The European Elephant in the Room

Minyanville

Countries don’t fail; they come apart.

As I talk to policymakers, economists, investors, and capital markets participants, I am amazed at how few grasp this distinction.  In fact, as I listen to them discuss what is happening in Greece or Spain, I sometimes wonder if I am witnessing a real-time version of the old joke about the four blind men and the elephant.  One is focused on the tail, another the ears, a third the trunk, and the fourth the legs.  Given their own area of focus -- politics, economics, the equity or fixed income markets, or the financial services industry -- none see the elephant in the room.

Thanks to my work in socionomics, what I see are the broad-reaching concurrent consequences of a severe downturn in mood.  In the political world, I see it in the enormous dispersion of votes in the recent Greek elections, as voters sought safety anywhere they could find it from the extreme far left to the extreme far right.

Greeks weren’t unified in their opposition to bailouts or austerity, they were (and remain) unified in fear.  Consensus, particularly cohesive centrist consensus, is now unachievable due to the low level of Greek confidence.  Market participants and economists need to appreciate that.

And the rest of Europe, I am afraid, is not far behind Greece.  Whether one looks at the political environment in Spain or at the growing divisions among the troika and national leaders across Europe, divisiveness is rising rapidly.  And the lower the DAX (^GDAXI), IBEX (^IBEX), and other major European indices fall, the more pronounced those divisions will become.

People forget that generosity is a function of the confidence of the donor, not the need of the recipient.  As mood drops, self-interest rises.

Still, my economist friends want to measure everything in Europe in terms of GDP growth or inflation.  What they fail to see is that both of those measures (as well as most other economic measures) measure the consequences of changes in mood, not the causes.  They’re walking behind the elephant with shovels and buckets, weighing what happened.

Thanks to socionomics, I can easily say today that all of the economies of Europe are weakening significantly, and unemployment in Spain and Greece, particularly, is going to get even more worrisomely high.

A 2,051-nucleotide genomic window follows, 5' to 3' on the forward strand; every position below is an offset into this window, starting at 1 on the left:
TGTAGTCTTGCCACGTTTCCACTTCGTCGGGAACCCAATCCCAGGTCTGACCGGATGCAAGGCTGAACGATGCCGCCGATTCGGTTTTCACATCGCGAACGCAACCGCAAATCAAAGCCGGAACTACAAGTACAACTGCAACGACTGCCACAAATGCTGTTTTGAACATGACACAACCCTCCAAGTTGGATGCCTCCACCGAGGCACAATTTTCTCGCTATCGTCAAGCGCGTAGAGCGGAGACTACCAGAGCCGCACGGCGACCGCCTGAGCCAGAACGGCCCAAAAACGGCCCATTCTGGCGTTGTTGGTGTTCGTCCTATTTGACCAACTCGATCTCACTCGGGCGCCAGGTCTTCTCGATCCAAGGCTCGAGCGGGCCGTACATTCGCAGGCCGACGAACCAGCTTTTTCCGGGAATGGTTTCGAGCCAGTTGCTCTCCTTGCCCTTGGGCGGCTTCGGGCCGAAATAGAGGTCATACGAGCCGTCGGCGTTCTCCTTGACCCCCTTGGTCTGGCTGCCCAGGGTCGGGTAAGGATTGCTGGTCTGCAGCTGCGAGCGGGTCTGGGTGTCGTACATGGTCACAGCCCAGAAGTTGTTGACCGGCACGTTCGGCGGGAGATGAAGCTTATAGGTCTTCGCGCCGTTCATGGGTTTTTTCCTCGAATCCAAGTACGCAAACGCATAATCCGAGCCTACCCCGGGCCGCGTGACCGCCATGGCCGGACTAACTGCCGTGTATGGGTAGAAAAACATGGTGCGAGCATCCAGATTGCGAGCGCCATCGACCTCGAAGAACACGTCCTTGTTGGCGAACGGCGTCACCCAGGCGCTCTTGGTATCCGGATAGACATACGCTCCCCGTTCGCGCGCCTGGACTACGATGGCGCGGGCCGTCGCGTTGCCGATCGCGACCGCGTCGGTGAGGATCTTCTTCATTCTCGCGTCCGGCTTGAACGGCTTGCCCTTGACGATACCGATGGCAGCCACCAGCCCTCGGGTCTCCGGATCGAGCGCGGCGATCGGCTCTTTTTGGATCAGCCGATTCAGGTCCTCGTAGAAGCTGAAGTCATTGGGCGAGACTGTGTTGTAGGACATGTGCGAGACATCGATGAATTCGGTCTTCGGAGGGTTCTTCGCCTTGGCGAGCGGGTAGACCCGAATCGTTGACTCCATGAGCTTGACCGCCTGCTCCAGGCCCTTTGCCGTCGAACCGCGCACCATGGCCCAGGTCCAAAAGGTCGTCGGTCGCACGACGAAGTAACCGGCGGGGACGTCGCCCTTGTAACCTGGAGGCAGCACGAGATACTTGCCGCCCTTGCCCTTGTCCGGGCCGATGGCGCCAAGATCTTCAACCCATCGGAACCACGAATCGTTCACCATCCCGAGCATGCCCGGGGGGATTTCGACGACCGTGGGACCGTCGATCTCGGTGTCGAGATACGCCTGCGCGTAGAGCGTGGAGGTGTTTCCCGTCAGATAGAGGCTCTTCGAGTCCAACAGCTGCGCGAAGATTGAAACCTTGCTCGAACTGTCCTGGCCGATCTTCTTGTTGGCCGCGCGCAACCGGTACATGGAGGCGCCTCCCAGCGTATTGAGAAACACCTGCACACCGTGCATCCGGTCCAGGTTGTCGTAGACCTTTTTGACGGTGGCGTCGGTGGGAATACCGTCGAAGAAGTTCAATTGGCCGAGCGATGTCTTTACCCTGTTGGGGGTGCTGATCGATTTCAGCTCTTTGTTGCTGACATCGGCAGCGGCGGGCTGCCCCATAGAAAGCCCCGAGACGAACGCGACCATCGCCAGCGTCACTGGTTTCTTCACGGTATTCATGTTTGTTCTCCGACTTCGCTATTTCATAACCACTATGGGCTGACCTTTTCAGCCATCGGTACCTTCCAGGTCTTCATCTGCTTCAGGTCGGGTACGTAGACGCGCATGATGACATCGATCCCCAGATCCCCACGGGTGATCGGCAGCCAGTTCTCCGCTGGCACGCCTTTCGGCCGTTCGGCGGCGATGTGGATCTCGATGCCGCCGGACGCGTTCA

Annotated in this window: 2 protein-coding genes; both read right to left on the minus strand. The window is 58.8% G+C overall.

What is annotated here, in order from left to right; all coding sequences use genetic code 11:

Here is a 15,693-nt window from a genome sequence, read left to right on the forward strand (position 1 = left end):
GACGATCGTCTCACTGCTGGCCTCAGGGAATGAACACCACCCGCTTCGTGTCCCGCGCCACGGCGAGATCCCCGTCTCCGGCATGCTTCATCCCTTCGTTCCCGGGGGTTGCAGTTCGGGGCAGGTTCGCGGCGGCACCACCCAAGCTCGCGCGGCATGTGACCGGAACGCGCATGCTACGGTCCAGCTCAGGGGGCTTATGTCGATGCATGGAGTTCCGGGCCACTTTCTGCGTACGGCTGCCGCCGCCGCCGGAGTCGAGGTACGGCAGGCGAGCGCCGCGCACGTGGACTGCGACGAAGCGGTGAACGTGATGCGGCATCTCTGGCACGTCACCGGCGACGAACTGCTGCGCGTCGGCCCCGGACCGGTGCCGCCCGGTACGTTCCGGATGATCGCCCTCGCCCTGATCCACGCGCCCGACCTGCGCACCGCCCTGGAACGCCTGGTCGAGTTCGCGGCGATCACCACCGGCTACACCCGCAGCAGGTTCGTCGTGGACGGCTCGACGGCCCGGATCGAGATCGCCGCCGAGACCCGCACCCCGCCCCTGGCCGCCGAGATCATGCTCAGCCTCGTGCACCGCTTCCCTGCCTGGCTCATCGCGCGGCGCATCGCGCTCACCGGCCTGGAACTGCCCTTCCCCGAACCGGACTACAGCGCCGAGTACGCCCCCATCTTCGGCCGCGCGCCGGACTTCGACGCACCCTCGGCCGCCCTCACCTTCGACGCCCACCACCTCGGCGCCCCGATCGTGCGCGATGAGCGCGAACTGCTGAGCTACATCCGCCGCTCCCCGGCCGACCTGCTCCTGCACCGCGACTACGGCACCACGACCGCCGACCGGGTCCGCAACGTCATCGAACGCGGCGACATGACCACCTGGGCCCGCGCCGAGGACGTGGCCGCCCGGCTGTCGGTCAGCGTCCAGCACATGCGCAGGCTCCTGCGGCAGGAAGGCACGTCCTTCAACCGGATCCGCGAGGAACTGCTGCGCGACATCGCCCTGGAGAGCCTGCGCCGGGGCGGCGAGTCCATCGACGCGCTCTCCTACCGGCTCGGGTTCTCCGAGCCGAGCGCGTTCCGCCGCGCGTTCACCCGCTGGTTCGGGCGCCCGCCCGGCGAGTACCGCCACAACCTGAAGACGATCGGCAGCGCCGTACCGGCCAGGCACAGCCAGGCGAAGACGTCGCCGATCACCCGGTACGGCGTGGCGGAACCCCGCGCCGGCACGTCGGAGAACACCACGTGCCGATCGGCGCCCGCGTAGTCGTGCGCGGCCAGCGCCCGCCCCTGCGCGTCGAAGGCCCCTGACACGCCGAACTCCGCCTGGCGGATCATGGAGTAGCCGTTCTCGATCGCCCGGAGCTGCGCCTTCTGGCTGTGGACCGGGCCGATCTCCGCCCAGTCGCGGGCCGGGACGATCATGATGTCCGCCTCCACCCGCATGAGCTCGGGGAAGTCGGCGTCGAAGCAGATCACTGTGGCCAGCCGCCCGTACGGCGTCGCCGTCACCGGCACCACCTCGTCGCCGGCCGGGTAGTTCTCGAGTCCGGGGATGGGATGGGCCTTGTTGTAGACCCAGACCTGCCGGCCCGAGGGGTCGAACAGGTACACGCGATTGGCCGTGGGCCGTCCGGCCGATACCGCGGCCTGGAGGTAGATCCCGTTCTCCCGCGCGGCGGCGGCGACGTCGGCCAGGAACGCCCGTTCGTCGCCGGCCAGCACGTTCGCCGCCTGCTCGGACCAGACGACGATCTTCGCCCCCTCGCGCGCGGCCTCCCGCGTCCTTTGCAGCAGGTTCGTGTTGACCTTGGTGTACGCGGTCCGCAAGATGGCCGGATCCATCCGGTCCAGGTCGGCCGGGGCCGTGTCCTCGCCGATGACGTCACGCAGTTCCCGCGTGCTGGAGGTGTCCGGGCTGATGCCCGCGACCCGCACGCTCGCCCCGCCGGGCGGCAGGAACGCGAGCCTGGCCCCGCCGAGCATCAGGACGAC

Markets measure confidence; falling market indices today suggest lower employment levels tomorrow.   Unconfident business leaders don’t hire. Public policymakers should be anticipating this situation and working on plans to respond to it.  Instead, most are merely reacting to events as they unfold -- they are too busy reading what the economists wrote.

Even worse, many of my investor and capital markets friends still talk about Grexit as if it were a clinical Lehman Brothers-type moment for Europe.  To them, it is an “event”.

They don’t see the long term implications that are likely to arise from the profound deterioration in mood that will accompany Grexit.  Violence and terrorism are certain to occur, and Europe will clearly see cross-country controls on the mobility of labor, goods, and services -- and even data.  Those are natural accompaniments to social mood bottoms, which is when countries (like financial institutions and corporations) fail.  At the bottom, hope is lost.

I offer these thoughts today not to alarm but to spark a broader conversation on what is transpiring in Europe.  To encourage those who are blindly measuring just their own part of the elephant to take off their blindfolds and to see the more troubling whole.

As I offered above, markets measure mood -- but not just the mood of investors and capital markets participants. In the case of countries, markets measure the mood of voters, politicians, depositors, business owners, children, and adults.  Major indices are our political, social, economic, and even cultural barometer.  They reflect our level of confidence in all that we do.

From my perspective, time is of the essence.  The pronounced drop in the southern European indices are signaling much more than a possible banking crisis in Spain or even Grexit.  The indices are warning that these countries are at risk of coming apart, politically, socially, and economically.

To believe that the consequences of what now happens in Europe can be measured in days or weeks or even months, as many I know now still do, woefully misreads what is afoot.  At the current level of social mood, what is unfolding will have implications measured in decades.  This is a generational transition.

Countries don’t fail; they come apart.

Others wiser than me need to start thinking about what that means for Europe and hopefully consider what they can now do about it.



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